All western countries bar one, that is. Although Australian foreign minister Dr Herbert Vere Evatt was crucial in the formation of the UN charter, his own government had misgivings about the brown and black people having the same dignity and rights as them. Its aboriginals were still considered fauna and Labor supported the White Australia Policy to protect the jobs of its voters. Australia ratified grudgingly but never adopted it in local laws.

Menzies was equally disinterested in formulating rights laws. In 1967 the newly retired prime minister said individual rights were adequately protected by common law and “the good sense” of elected representatives. Howard drew on these traditions when defending matters such as mandatory sentencing, and the treatment of refugees to the country. The 1901 constitution still gives the federal government powers over “the people of any race for whom it is deemed necessary to make special laws”. It was invoked in 1998 in the Hindmarsh Island case which allowed the government to discriminate against Aboriginals.

While jurists see no way past these laws, it may be dangerous to also assume that politicians will always have the sense to be sensible. There is the need to be seen doing something. No politician ever lost an election by being tough on “law and order” and many rights are further eroded in knee-jerk reactions to terrorism events or bad bikie behaviour. Once taken away, it is very hard to get those rights back. The usual response to harsher measures is if you are not doing anything wrong you will have nothing to worry about. But lack of rights doesn’t just affect deviants. They also affect the vulnerable, the unlucky and those on the border-line.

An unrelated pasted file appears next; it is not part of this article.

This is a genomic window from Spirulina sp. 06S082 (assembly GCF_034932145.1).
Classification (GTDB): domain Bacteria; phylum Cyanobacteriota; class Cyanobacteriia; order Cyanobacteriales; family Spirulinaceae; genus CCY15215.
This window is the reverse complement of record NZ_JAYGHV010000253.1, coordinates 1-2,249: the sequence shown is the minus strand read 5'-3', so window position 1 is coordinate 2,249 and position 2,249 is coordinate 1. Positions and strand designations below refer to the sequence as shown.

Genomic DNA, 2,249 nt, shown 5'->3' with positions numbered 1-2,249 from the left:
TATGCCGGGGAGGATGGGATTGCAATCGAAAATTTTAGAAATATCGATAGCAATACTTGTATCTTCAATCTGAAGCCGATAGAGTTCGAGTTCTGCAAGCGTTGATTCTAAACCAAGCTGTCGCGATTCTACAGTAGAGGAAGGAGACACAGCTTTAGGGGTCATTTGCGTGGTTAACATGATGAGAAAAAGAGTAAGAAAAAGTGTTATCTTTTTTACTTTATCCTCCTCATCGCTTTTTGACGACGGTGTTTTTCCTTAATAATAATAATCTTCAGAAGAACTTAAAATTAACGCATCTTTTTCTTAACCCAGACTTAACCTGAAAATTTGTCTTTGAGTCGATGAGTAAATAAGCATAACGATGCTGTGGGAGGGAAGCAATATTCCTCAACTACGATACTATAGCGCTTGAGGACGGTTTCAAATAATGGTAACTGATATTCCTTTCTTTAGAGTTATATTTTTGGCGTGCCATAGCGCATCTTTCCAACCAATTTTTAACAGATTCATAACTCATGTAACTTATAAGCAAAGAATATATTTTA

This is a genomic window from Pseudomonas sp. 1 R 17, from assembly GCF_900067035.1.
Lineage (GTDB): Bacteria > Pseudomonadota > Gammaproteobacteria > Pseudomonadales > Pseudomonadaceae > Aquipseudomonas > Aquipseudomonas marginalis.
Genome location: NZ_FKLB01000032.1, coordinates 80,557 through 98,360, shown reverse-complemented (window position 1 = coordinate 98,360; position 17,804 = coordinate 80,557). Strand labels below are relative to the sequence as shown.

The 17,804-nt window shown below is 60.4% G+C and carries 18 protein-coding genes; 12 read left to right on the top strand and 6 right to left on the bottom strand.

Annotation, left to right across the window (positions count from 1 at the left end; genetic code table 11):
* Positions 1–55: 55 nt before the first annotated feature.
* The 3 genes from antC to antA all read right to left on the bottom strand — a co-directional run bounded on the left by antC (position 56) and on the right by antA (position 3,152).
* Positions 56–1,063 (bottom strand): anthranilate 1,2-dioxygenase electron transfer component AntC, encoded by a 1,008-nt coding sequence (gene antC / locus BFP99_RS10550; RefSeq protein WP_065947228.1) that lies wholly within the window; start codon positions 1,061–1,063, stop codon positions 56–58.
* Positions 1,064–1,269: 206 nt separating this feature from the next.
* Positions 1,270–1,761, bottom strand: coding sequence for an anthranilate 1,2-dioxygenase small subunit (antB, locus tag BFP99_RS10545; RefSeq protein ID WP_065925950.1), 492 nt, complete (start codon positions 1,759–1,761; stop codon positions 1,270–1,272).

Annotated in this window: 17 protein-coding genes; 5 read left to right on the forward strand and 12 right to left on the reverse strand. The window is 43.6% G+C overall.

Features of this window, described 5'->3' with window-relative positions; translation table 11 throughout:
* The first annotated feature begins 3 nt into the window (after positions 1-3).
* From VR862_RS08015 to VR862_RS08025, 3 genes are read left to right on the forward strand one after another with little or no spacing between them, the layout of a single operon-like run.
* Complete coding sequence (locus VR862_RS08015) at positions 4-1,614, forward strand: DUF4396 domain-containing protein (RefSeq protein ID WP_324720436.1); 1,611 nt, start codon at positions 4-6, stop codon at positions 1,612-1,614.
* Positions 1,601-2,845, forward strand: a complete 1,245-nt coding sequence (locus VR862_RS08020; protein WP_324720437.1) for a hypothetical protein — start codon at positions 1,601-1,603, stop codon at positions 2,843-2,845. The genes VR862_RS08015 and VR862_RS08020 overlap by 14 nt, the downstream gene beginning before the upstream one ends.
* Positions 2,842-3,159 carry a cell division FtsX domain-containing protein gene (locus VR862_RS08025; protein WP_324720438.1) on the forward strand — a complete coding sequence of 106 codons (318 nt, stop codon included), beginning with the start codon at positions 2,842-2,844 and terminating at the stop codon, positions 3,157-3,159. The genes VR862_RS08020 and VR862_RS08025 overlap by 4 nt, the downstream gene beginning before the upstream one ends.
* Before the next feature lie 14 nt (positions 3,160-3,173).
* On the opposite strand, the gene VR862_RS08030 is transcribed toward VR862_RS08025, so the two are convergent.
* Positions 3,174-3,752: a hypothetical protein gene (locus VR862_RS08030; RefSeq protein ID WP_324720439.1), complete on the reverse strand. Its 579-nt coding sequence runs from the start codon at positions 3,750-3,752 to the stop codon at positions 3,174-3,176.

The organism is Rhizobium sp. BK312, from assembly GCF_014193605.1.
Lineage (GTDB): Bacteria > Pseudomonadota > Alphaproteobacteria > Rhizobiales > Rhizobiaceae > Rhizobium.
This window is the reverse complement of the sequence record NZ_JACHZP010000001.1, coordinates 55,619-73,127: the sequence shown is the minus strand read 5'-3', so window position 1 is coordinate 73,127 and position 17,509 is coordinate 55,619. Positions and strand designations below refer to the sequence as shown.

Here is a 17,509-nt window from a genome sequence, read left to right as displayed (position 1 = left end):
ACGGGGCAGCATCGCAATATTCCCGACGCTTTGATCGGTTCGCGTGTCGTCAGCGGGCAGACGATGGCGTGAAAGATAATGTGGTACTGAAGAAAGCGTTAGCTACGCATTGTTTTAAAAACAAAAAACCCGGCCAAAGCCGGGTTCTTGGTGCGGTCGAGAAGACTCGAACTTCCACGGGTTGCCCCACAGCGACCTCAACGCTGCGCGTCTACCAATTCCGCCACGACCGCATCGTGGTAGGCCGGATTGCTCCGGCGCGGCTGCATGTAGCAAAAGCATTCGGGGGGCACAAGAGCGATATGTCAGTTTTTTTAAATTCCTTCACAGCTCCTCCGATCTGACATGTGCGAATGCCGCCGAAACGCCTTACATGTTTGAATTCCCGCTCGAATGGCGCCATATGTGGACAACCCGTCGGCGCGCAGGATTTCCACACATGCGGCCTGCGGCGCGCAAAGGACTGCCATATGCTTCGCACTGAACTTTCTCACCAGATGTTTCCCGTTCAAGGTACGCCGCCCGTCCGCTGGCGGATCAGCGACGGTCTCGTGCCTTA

There are some protections in Australian law. There is freedom of religion, there is trial by jury, freedom of trade, and property rights. Voting is not just a right, it is a duty. Common law also has an 800 year tradition of preserving rights back to the Magna Carta. But while it recognises rights, it does not recognise freedoms. Judges see this as a role for parliament.